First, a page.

Policy Watch

Education’s always changing, and it can be hard to keep track. Policy Watch is the easy way to make sure you stay up to date with the latest developments.

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  • Highlights of the week ending 26 May

    The sign of an approaching Parliamentary recess is a raft of government announcements, and this week has been no different. The Department for Education (DfE) published the latest information on the reforms to post-16 qualifications, and the defunding of qualifications deemed to overlap T Levels (more below). It also revealed arrangements for the fourth and final year of the National Tutoring Programme (NTP) in England, starting in September 2023. The Government announced funding for school buildings and local skills, and we also saw the ONS publish the latest NEET estimates.

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  • Highlights of the week ending 19 May

    This week, PIRLS 2021 (Progress in International Reading Literacy Study) league tables were published, with England rising to fourth place, from joint eighth out of 50 in 2016. Schools Minister Nick Gibb said that the rise is thanks to primary school teachers’ “commitment to reading, their commitment to phonics and embracing of the phonics approach introduced by the government”, whilst Schools Week analysis showed that the rankings rise is mostly explained by drops in attainment by students in other countries caused by the pandemic. The research was carried out, collaboratively, by The Oxford University Centre for Educational Assessment (OUCEA) and Pearson.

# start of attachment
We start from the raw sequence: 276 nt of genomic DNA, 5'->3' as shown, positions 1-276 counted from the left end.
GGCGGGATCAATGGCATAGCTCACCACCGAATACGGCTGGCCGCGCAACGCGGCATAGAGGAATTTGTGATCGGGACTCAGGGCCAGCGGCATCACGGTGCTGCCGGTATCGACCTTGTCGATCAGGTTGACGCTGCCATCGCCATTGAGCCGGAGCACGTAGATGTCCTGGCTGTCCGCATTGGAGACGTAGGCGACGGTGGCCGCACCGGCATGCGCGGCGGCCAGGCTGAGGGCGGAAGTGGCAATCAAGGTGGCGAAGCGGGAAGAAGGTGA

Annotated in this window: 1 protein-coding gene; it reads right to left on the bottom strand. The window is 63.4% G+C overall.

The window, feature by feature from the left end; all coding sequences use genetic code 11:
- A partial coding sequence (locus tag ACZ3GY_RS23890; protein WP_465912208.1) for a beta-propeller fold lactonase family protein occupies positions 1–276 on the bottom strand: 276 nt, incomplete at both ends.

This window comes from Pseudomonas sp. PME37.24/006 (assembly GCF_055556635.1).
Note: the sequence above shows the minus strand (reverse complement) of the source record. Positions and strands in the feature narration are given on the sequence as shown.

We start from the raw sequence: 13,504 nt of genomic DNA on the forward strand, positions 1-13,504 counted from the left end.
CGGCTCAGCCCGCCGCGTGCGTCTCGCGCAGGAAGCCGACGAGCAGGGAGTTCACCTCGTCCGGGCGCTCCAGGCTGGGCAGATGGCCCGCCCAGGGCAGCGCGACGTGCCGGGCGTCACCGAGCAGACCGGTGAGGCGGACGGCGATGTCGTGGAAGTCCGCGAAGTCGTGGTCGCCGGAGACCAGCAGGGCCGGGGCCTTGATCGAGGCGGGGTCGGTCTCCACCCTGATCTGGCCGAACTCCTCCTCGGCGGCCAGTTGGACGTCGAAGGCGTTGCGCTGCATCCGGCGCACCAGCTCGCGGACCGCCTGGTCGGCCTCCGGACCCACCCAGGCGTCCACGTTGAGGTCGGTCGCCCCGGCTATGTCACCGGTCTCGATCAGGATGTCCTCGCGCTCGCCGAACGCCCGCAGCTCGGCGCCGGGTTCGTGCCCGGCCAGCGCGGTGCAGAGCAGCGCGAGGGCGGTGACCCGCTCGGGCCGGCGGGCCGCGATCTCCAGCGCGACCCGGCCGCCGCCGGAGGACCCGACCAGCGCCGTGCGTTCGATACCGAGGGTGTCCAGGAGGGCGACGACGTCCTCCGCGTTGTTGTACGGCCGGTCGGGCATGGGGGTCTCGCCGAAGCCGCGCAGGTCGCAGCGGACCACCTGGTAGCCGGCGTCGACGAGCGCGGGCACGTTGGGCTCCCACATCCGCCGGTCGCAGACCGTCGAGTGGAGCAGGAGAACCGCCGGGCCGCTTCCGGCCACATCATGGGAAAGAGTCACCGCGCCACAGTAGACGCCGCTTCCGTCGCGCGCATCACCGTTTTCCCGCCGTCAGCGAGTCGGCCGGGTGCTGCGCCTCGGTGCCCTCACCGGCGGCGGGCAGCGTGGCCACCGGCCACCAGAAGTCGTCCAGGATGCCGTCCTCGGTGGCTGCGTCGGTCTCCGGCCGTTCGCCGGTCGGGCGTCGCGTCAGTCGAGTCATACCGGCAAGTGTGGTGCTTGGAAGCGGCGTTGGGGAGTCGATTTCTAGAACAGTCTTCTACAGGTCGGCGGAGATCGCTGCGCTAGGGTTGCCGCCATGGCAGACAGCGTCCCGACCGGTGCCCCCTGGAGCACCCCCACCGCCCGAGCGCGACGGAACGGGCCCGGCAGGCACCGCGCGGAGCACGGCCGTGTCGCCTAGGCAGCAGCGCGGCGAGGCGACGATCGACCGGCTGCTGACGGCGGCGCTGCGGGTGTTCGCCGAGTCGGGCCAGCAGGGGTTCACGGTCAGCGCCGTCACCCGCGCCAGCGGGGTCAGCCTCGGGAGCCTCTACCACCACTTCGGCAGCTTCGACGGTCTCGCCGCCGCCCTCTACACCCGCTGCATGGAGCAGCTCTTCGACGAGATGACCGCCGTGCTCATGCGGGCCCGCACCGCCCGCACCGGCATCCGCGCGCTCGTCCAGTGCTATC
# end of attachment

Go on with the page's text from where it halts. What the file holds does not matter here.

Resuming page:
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  • Highlights of the week ending 12 May

    Ofqual’s annual qualifications perceptions survey was out this week, showing consistent support across all groups surveyed for GCSEs, and in the main for A levels – though there was a drop in those believing they are a good preparation for work. For Applied General qualifications there was no change year on year. This survey provides interest evidence against the backdrop of various reports and research into whether education is preparing students well for future. One such group doing just that are peers on the Education for 11-16 Year Olds Committee who continued their investigation this week, with a focus on creative subjects and vocational education.

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